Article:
Title
Vaginal cytokines in normal pregnancy Vaginal cytokines in normal pregnancy
Author
Publication type
article
Publication
St. Louis, Mo ,
Subject
Human medicine
Source (journal)
American journal of obstetrics and gynecology. - St. Louis, Mo
Volume/pages
189(2003) :5 , p. 1433-1438
ISSN
0002-9378
ISI
000186979500040
Carrier
E
Target language
English (eng)
Full text (Publishers DOI)
Affiliation
University of Antwerp
Abstract
OBJECTIVE: The purpose of this study was to determine whether the vaginal cytokine concentration varies during the course of uncomplicated pregnancy. STUDY DESIGN: Prenatal visits of healthy women to University Hospital Gasthuisberg, Leuven, Belgium were considered. Cytokine levels in vaginal washings from 30 unselected healthy women with uncomplicated pregnancies were monitored during pregnancy and compared with those from 62 nonpregnant healthy control subjects. Exclusion criteria included bacterial vaginosis, moderate or severe aerobic vaginitis, Trichomonas vaginalis, Candida vaginitis (wet mount or culture), gonorrhea, and Chlamydia. Interleukin-6, interleukin-8, interleukin-1beta, interleukin-1-receptor antagonist, leukemia inhibitory factor, and tumor necrosis factor were measured. Nonparametric Kruskal-Wallis and Welch tests were used for univariate analysis, and the Spearman rank test was. used for multivariate analysis. RESULTS: Compared with concentrations in nonpregnant women, interleukin-1beta concentrations were similar, but interleukin-1-receptor antagonist production was depressed throughout pregnancy. Vaginal interleukin-6 and interleukin-8 were less often discovered during pregnancy than outside pregnancy and dipped significantly in the middle trimester, to rise again to prepregnancy levels in the third trimester. Leukemia inhibitory factor was lower during the beginning of pregnancy (P = .038) but otherwise did not differ from nonpregnant values throughout pregnancy nor did tumor necrosis factor. Sexual activity could not explain these findings. CONCLUSION: Vaginal cytokine levels, especially interleukin-1 receptor antagonist, from pregnant women may differ from nonpregnant values; some levels, such as interleukin-6 and interleukin-8, may fluctuate during normal pregnancy. These spontaneous variations during pregnancy must be taken into account when mucosal immunologic responses to infection of the lower genital tract are being studied.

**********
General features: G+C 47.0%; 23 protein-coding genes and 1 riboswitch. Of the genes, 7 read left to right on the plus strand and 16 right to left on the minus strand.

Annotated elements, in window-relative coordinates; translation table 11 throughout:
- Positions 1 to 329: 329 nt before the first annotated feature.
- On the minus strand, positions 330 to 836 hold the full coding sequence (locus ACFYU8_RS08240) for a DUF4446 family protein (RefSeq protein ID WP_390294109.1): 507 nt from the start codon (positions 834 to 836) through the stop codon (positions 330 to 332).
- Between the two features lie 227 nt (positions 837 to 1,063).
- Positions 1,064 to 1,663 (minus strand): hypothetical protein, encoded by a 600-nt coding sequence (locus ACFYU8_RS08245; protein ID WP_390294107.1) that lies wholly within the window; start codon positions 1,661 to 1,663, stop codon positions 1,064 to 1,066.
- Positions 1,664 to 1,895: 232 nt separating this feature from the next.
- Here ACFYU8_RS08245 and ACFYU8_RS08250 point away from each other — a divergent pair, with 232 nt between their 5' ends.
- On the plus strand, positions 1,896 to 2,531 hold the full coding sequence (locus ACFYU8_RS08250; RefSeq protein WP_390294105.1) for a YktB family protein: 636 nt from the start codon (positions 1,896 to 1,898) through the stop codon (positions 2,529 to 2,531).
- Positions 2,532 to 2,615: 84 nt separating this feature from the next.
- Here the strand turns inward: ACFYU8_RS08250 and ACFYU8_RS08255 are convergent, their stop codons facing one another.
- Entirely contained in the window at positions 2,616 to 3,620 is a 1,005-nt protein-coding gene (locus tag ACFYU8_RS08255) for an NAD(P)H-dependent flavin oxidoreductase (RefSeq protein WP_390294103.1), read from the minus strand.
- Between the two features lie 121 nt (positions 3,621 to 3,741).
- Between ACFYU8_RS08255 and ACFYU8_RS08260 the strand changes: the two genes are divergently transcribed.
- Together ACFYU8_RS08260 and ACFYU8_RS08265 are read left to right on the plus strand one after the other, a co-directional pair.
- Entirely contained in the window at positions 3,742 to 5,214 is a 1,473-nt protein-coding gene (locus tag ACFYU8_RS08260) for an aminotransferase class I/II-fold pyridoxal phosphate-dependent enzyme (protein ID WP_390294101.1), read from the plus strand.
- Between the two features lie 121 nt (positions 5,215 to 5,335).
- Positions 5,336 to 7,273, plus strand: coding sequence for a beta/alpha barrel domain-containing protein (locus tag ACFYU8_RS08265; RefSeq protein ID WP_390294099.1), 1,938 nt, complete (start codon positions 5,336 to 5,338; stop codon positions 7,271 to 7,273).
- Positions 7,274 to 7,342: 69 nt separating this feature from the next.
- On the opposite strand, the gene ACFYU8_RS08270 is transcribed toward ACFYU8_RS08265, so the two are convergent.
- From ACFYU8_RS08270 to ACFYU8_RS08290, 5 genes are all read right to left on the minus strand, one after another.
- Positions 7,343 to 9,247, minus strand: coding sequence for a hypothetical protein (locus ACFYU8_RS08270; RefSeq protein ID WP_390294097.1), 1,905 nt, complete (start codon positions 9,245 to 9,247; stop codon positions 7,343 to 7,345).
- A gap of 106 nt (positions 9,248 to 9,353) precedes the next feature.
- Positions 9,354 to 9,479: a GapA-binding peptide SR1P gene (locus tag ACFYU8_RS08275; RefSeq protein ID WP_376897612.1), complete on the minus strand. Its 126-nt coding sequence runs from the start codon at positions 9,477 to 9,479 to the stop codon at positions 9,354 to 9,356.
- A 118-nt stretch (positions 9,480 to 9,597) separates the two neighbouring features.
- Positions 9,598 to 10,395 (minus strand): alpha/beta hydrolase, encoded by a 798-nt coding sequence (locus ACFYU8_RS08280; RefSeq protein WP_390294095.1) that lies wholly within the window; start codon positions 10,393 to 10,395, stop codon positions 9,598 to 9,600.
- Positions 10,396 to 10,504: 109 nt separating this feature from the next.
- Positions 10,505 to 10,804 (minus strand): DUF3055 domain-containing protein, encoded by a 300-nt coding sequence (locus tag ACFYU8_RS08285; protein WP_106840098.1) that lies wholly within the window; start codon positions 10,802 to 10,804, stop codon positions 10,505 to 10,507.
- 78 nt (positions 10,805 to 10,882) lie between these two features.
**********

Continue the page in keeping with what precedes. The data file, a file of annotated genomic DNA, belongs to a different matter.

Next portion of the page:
E-info
https://repository.uantwerpen.be/docman/iruaauth/3fe8e0/4755869.pdf
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